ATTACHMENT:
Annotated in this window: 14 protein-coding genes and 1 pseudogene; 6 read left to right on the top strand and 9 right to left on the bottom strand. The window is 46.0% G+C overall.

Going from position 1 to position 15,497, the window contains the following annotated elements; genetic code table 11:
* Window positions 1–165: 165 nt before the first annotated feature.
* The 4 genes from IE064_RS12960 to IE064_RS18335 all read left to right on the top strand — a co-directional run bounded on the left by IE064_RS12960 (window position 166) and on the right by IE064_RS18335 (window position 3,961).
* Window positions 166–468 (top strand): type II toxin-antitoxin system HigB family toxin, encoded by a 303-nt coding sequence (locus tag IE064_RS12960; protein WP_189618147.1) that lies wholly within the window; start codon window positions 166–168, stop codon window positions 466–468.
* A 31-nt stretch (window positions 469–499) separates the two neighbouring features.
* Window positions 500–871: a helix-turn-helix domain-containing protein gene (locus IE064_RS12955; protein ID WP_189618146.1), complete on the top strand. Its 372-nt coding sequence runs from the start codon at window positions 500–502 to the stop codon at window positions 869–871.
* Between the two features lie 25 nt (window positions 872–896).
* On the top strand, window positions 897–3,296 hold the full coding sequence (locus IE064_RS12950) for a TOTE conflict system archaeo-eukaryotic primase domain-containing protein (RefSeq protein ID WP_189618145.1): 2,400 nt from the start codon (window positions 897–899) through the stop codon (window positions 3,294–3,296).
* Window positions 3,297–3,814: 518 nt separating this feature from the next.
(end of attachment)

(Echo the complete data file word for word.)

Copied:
Annotated in this window: 14 protein-coding genes and 1 pseudogene; 6 read left to right on the top strand and 9 right to left on the bottom strand. The window is 46.0% G+C overall.

Going from position 1 to position 15,497, the window contains the following annotated elements; genetic code table 11:
* Window positions 1–165: 165 nt before the first annotated feature.
* The 4 genes from IE064_RS12960 to IE064_RS18335 all read left to right on the top strand — a co-directional run bounded on the left by IE064_RS12960 (window position 166) and on the right by IE064_RS18335 (window position 3,961).
* Window positions 166–468 (top strand): type II toxin-antitoxin system HigB family toxin, encoded by a 303-nt coding sequence (locus tag IE064_RS12960; protein WP_189618147.1) that lies wholly within the window; start codon window positions 166–168, stop codon window positions 466–468.
* A 31-nt stretch (window positions 469–499) separates the two neighbouring features.
* Window positions 500–871: a helix-turn-helix domain-containing protein gene (locus IE064_RS12955; protein ID WP_189618146.1), complete on the top strand. Its 372-nt coding sequence runs from the start codon at window positions 500–502 to the stop codon at window positions 869–871.
* Between the two features lie 25 nt (window positions 872–896).
* On the top strand, window positions 897–3,296 hold the full coding sequence (locus IE064_RS12950) for a TOTE conflict system archaeo-eukaryotic primase domain-containing protein (RefSeq protein ID WP_189618145.1): 2,400 nt from the start codon (window positions 897–899) through the stop codon (window positions 3,294–3,296).
* Window positions 3,297–3,814: 518 nt separating this feature from the next.